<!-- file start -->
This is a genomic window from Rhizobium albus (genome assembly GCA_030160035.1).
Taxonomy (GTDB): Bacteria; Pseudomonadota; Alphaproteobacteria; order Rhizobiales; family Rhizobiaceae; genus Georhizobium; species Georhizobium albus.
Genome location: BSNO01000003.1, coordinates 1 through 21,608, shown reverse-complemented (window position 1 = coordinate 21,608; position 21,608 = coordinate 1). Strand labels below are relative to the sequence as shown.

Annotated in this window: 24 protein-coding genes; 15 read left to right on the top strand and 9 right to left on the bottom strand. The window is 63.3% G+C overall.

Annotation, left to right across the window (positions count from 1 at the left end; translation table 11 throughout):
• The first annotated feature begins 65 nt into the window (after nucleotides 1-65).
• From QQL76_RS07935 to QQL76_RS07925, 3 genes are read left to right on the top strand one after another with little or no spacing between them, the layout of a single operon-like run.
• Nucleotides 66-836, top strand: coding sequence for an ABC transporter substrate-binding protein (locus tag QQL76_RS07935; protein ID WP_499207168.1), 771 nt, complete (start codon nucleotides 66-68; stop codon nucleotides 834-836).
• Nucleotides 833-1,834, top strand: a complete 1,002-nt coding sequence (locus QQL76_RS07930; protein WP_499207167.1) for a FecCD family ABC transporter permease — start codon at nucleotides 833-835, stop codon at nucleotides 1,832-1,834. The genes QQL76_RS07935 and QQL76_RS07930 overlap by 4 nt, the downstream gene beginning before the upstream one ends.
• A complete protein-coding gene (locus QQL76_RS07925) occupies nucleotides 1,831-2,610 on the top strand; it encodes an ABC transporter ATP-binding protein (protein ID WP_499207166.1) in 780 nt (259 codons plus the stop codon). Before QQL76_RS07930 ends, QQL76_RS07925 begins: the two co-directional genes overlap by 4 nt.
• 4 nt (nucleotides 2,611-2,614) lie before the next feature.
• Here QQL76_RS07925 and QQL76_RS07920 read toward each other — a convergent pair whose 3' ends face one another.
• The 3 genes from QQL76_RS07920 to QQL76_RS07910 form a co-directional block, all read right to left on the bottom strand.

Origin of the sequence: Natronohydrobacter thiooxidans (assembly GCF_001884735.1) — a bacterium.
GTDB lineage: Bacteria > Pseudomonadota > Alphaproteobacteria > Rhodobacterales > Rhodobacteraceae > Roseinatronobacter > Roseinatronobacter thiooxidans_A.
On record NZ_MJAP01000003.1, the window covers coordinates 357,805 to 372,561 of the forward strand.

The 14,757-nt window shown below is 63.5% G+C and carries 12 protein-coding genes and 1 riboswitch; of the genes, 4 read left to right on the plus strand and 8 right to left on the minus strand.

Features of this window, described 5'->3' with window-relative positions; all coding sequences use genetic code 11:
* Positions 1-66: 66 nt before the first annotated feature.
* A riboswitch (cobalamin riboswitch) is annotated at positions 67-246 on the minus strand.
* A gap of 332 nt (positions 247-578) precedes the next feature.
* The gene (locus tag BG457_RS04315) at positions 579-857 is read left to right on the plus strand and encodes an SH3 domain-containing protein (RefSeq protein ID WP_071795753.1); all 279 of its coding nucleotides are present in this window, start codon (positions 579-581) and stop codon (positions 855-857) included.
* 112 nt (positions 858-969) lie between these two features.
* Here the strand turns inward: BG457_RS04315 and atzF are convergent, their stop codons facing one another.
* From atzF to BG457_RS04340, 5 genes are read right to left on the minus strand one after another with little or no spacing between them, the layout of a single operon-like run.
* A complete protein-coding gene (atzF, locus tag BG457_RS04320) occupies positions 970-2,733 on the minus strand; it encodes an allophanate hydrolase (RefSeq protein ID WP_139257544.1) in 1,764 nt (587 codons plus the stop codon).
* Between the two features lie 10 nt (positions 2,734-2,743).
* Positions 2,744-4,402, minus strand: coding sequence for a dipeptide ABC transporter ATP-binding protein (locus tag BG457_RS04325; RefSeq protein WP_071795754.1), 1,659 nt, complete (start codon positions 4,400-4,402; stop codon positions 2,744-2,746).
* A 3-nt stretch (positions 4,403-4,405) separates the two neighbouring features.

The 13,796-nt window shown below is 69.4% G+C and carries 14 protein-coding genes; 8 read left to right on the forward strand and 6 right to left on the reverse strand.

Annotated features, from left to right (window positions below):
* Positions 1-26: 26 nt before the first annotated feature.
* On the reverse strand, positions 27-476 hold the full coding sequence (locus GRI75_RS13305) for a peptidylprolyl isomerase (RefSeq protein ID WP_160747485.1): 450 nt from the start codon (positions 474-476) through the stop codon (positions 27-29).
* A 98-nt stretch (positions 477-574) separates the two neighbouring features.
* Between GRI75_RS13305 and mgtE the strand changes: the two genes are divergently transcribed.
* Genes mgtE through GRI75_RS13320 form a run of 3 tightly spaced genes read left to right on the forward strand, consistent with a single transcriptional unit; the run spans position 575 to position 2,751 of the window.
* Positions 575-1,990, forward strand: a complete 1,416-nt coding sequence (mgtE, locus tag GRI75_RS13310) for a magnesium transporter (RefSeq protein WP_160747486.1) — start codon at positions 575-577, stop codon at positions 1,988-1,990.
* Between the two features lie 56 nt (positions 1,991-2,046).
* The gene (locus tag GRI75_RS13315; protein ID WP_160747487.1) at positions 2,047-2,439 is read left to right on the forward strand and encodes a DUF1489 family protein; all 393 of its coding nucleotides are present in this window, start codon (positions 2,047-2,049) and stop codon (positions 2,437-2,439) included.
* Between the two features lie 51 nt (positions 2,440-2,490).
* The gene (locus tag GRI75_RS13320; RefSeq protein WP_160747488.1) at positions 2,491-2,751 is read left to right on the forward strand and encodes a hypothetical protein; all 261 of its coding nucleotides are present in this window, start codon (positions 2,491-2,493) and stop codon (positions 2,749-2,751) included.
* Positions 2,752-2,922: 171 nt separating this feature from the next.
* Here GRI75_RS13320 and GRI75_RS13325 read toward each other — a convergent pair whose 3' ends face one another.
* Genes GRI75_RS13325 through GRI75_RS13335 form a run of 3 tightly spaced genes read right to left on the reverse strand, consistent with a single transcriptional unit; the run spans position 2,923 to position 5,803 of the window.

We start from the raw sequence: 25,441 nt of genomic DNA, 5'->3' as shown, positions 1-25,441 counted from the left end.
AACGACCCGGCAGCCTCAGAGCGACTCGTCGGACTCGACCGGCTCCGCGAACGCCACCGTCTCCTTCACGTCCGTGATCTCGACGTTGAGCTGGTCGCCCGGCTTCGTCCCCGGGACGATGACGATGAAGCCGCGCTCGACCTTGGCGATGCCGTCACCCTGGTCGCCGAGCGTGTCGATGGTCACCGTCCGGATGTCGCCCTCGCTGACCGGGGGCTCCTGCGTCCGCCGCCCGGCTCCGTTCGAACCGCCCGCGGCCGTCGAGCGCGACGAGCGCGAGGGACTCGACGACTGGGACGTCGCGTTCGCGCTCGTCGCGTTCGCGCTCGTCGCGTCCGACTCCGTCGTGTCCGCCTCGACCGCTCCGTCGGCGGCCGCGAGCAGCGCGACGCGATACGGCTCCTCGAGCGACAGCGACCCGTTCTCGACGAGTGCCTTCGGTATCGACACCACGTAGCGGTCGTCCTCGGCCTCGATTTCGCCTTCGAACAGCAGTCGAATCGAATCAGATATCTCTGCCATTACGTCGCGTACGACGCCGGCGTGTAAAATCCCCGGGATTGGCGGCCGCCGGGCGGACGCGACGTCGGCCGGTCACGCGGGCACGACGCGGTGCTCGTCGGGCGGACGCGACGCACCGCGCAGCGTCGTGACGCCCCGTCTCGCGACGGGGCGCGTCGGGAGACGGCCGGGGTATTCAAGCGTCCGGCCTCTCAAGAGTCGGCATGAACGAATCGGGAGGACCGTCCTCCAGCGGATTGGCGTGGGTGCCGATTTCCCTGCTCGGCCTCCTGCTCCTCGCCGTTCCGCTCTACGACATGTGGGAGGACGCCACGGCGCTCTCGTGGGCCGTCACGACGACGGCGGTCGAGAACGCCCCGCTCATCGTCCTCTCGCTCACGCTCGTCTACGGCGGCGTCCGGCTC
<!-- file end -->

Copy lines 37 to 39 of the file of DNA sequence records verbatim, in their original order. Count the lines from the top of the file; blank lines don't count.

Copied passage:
* Positions 575-1,990, forward strand: a complete 1,416-nt coding sequence (mgtE, locus tag GRI75_RS13310) for a magnesium transporter (RefSeq protein WP_160747486.1) — start codon at positions 575-577, stop codon at positions 1,988-1,990.
* Between the two features lie 56 nt (positions 1,991-2,046).
* The gene (locus tag GRI75_RS13315; protein ID WP_160747487.1) at positions 2,047-2,439 is read left to right on the forward strand and encodes a DUF1489 family protein; all 393 of its coding nucleotides are present in this window, start codon (positions 2,047-2,049) and stop codon (positions 2,437-2,439) included.